As you might imagine, Baron doesn't leave too many stones unturned. Heck, his bibliography alone is thirty-odd pages long.
The book is eminently readable. The third edition is aimed mainly at graduate students but I gather Baron still uses it in his undergraduate courses. If you're a lay reader interested in this field, you'll be able to read it on your own with no difficulty.
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29 of 29 people found the following review helpful By Herbert Gintis on June 20, 2008
Format: Paperback Verified Purchase
This is the fourth edition of Jonathan Baron's very popular textbook on decision-making and thinking. The text is inspired by, and develops carefully and in an entertaining manner, the basic theories and experimental results of Daniel Kahneman, Amos Tversky, George Loewenstein, Paul Slovic, and others in the "heuristics and biases" tradition. This school of thought is only 35 years old, but it has radically transformed our knowledge of human decision-making. The material is inherently engaging, and students love to study it. This is an excellent book, and fully covers the subject material, except for graduate students who plan to work in this area, who should read the primary material on which this book is based. It is also great for self-study by the curious lay reader.

Let me say at the outset that the negative reviews of this book are totally unwarranted. One is just the ranting of a persons who cannot give reasons, but only throw out unsupported, idiosyncratic, judgments. Another is by a reader with an ax to grind concerning philosophical issues in probability theory that are completely tangential to the purposes of this book I think these commentators would do well to withdraw their useless and diverting comments.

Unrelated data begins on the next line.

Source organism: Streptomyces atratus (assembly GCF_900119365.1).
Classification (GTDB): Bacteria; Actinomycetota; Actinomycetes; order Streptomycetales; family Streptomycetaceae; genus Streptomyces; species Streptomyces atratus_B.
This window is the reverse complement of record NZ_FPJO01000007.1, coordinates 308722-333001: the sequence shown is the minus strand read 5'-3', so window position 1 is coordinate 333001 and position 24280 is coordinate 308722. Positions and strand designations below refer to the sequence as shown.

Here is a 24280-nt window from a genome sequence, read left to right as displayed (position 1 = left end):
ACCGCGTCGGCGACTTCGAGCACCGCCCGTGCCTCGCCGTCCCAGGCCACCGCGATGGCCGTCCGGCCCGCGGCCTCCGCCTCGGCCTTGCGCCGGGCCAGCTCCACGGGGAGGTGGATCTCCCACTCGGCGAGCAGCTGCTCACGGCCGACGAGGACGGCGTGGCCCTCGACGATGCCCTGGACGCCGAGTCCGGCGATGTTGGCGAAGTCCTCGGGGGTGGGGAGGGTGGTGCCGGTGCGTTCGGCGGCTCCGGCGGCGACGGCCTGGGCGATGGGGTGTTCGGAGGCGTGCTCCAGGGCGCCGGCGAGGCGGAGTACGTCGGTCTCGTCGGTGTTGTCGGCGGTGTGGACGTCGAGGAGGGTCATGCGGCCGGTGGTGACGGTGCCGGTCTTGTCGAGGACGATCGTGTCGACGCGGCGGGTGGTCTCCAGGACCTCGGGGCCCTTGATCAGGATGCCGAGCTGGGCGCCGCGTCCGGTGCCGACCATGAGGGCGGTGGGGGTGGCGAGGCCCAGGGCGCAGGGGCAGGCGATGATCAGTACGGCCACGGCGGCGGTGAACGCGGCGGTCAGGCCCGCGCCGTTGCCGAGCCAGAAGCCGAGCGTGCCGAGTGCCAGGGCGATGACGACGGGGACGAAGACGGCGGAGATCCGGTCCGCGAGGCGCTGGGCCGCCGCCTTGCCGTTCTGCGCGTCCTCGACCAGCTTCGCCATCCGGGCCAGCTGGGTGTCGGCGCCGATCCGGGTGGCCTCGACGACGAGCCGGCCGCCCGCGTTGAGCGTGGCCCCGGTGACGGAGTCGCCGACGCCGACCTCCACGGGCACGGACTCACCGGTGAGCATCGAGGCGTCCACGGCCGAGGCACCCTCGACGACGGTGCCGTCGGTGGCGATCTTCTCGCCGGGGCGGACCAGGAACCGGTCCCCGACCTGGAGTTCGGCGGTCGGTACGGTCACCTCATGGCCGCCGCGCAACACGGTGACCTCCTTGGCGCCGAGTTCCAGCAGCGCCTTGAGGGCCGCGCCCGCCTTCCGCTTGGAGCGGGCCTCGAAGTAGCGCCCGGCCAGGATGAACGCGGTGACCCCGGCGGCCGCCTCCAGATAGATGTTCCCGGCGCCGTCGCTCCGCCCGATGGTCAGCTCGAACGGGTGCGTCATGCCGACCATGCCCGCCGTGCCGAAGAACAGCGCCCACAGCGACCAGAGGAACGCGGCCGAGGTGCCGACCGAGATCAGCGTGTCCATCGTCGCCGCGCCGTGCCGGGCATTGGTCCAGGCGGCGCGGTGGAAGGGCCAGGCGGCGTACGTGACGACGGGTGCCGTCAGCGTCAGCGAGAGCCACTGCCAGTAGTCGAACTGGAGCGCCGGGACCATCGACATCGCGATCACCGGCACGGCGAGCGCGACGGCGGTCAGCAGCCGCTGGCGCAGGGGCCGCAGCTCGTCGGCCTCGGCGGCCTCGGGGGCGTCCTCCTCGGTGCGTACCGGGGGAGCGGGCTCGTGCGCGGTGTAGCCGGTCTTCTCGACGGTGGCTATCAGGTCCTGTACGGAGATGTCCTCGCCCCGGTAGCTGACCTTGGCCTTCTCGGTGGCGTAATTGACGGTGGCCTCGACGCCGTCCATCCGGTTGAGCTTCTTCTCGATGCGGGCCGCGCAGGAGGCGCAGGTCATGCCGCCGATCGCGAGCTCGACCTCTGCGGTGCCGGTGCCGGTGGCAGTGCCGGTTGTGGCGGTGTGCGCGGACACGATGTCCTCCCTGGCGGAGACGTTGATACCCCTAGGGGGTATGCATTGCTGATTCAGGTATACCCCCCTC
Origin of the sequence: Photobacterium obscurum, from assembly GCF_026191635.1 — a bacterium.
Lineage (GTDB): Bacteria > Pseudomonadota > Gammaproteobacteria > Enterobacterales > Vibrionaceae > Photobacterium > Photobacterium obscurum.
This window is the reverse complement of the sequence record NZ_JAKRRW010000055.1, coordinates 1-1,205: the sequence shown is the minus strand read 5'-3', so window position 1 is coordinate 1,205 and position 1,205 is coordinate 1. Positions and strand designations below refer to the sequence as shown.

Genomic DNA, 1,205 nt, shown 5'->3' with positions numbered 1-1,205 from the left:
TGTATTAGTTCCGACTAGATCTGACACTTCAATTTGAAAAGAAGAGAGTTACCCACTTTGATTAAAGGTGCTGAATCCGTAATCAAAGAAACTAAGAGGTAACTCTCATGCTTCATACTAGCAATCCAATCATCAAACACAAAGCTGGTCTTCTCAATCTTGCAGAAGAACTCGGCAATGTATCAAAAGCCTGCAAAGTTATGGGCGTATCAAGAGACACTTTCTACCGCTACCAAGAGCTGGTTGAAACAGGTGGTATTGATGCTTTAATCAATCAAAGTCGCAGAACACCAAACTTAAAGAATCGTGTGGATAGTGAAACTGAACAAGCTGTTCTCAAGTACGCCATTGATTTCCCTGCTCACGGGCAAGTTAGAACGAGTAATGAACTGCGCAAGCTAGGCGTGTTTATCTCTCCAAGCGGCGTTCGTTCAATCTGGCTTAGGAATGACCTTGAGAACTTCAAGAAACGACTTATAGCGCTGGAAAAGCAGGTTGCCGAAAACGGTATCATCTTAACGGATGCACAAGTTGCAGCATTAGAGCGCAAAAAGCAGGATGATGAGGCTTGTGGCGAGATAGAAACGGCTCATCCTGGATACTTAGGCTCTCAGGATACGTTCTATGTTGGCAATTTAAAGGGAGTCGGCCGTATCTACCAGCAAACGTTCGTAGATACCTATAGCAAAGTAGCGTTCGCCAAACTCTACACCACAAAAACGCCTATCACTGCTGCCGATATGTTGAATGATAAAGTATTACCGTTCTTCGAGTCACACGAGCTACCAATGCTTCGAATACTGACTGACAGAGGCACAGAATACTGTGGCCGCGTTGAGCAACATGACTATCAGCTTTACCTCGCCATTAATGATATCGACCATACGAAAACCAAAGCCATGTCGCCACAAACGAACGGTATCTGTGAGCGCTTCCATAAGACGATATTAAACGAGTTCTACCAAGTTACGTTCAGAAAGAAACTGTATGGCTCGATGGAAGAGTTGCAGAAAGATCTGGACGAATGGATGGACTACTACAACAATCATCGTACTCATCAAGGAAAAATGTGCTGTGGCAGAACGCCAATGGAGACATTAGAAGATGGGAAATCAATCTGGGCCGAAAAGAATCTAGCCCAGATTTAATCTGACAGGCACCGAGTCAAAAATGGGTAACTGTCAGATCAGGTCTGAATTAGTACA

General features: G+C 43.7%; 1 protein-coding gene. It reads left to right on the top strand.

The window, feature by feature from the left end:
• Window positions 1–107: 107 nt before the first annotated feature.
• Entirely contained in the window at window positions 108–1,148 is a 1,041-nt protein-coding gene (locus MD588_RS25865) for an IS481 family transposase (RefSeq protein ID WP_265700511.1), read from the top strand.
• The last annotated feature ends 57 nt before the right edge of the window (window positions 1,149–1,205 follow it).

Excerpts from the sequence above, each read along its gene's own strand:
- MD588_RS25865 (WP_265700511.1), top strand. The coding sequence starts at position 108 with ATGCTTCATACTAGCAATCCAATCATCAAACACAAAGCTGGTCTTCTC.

Baron is a talented experimenter in his own right, although in the book he limits his material almost exclusively to the works of the Old Masters, Kahneman et al. His own contribution is on an interpretive level. First, his basic model of human behavior is what he calls the "search-inference" model, which turns out to be the economist's "rational actor" model, in which decision-makers have preferences ("goals" in the search-inference terminology), beliefs, and constraints, and act to maximize utility (goal-attainment) subject ot constraints.
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37 of 39 people found the following review helpful By James Vornov on August 29, 2001
Format: Paperback
This is the first book I recommend to anyone interested in learning how to think and decide better. It is both an exploration of the usual way we think (and the mistakes we make) as well as a contruction of a toolkit for better thinking. It's well written and is at the level of an advanced undergraduate liberal arts course. Not too technical and mathematics oriented, but covers the concepts with rigor in an intuitive way. A good preparation for more technically oriented investigations of the subject.
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23 of 27 people found the following review helpful By N N Taleb on October 18, 2005
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People vote with their wallet --particularly when they do it a second time, when they REpurchase. Those who believe in the "revelation of preferences" should note that there are books one buys again when a copy is lost --particularly when they are read cover to cover.

I am buying another copy of this book as mine was lost or misplaced. That should speak volumes.